Five must-see works at the Ashmolean Museum’s Degas to Picasso exhibition

Drawing on works by Matisse, Manet, Chagall, Renoir, Degas and Picasso, the Ashmolean’s new exhibition explores the rise of modernism in 20th century Paris. We asked curator Colin Harrison to pick his highlights.

Degas to Picasso: Creating Modernism in France is at the Ashmolean Museum from 10 February until 7 May 2017. Get 50% off admission with a National Art Pass.

1

Jean Metzinger, The Yellow Feather, 1912

  • © ADAGP, Paris and DACS London 2016

This painting was first exhibited at the Salon of the Section d’Or of October 1912, which introduced the Cubist artists to the general public. One of a small series of images of elegant women in which accessories form an important part, it uses multiple viewpoints – an essential element of the new painting style.


2

Albert Gleizes, Portrait of Igor Stravinsky, 1914

  • © ADAGP, Paris and DACS London 2016

In this picture (one of a number of preparatory studies for a portrait now in the Modern Art Museum in New York) Albert Gleizes – one of the early proponents of Cubism – reduces the composer’s figure to a kite shape, just recognisable by the black of his jacket and the buttons on his shirt. Typical to the Cubist style, Gleizes wishes to say something of the subject he represents so has added a sheet of paper inscribed with a few lines of musical notation to the picture surface.


3

Pablo Picasso, Study for Three Musicians, also known as The White Coffee Table (Le Guéridon Blanc), 1920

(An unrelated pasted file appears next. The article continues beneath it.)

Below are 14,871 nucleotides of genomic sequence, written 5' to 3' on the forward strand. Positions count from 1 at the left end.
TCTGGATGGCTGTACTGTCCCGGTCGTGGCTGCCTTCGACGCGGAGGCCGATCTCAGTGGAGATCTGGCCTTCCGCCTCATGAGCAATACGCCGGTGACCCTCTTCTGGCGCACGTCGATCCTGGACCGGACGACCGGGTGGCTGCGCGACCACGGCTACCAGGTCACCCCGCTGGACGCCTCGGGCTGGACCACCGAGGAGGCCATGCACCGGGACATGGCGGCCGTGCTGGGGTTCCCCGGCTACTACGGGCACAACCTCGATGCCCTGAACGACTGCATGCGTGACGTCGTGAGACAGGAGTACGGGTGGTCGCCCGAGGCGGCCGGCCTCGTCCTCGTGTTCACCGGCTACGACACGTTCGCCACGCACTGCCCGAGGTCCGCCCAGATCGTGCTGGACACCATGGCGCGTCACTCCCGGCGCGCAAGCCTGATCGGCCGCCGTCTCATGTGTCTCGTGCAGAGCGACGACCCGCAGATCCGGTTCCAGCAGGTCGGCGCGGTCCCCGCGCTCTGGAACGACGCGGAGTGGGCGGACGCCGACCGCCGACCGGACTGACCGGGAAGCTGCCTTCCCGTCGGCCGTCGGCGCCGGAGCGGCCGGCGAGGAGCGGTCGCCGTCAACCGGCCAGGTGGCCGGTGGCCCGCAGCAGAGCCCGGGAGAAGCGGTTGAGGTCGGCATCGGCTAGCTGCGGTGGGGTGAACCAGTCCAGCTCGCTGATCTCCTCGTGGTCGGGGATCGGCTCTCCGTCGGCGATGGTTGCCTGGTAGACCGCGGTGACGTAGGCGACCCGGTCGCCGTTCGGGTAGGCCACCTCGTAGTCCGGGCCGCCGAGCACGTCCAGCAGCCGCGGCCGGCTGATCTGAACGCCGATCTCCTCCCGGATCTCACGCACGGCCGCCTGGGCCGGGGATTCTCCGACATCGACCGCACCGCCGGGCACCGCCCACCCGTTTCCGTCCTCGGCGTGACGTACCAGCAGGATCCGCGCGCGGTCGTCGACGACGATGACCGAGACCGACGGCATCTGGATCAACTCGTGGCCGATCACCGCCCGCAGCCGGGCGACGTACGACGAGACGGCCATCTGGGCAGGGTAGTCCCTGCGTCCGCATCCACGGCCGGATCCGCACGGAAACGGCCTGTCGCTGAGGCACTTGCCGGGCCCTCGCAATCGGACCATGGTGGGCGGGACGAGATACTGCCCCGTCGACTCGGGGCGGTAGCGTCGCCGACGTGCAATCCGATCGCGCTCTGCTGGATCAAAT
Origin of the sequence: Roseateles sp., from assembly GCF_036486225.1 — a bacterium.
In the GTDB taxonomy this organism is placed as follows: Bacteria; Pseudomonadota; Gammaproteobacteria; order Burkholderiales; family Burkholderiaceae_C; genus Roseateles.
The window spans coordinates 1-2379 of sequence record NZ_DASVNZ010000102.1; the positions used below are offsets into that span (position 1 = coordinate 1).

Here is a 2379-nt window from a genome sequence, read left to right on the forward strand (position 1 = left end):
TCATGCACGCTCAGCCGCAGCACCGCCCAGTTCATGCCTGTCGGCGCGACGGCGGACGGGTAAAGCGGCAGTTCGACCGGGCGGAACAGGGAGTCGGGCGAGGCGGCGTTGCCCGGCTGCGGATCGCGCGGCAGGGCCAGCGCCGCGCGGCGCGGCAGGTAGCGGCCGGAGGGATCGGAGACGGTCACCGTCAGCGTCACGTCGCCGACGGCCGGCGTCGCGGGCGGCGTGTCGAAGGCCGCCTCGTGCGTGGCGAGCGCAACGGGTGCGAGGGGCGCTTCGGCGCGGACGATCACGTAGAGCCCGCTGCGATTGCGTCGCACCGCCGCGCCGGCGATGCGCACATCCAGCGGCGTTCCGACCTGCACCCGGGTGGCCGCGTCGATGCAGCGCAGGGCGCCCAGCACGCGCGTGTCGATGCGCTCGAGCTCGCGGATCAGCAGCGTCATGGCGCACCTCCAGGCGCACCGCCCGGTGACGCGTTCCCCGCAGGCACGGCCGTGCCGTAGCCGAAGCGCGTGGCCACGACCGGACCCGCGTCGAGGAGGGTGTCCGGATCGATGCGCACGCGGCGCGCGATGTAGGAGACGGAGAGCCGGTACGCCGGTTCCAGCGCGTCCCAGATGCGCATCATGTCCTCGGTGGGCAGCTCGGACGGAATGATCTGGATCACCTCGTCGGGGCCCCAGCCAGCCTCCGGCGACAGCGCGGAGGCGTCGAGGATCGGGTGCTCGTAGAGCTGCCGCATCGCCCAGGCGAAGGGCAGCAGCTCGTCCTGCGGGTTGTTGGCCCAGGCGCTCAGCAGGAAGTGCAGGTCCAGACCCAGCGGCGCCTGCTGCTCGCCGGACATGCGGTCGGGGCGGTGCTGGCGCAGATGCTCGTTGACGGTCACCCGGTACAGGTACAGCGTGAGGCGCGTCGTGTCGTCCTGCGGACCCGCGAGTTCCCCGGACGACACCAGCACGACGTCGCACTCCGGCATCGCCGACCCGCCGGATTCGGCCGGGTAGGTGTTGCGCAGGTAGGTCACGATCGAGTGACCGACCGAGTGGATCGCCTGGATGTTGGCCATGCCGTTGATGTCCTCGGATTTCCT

• © ADAGP, Paris and DACS London 2016

The flat areas of bright colour and fragmented shapes, juxtaposed like paper cut-outs, seen in this piece derive from Synthetic Cubism, but are clearer and simpler than in Picasso’s earlier Cubist compositions. It has been identified as a still life as it includes a guitar and a jug on a table, but is also thought to have possibly been a tribute to Picasso’s friend Guillaume Apollinaire, who had died in 1918.


4

Edgar Degas, Woman after her Bath, 1900-05

From 1887 onwards, Edgar Degas made a series of sketches of a woman drying her foot while seated on the edge of a tub. Here the tub is not drawn, making the crouching pose appear somewhat awkward. The artist used a charcoal stick of a relatively hard quality, applying it with rough, searching strokes along the back and round the head, and with lighter, vertical lines in the modelling of the figure. The resulting work appears almost solid, resembling a small sculpture.


5

Vincent Van Gogh, Portrait of Doctor Gachet (The Man with the Pipe), 1890

In May 1890, Van Gogh moved to Auvers-sur-Oise to consult Paul Gachet – a doctor specialising in mental illness – who had been recommended to him by Camille Pissarro. Gachet, an amateur artist himself, befriended Van Gogh and encouraged him to try copperplate etching. Van Gogh was delighted with the results and sent impressions to Paul Gauguin and his brother Theo, who responded: ‘It is a true painter’s etching. No refinement in the technique, but a drawing made on metal.’ Van Gogh’s death a few weeks later left means this is the only etching he ever created.


Venue details

Ashmolean Museum Beaumont Street Oxfordshire OX1 2PH 01865 278000 www.ashmolean.org

Entry details

Permanent collections are free to all
50% off exhibitions with National Art Pass
 

Tue – Sun, Bank Holiday Mon, 10am – 5pm

Closed 24 – 26 Dec

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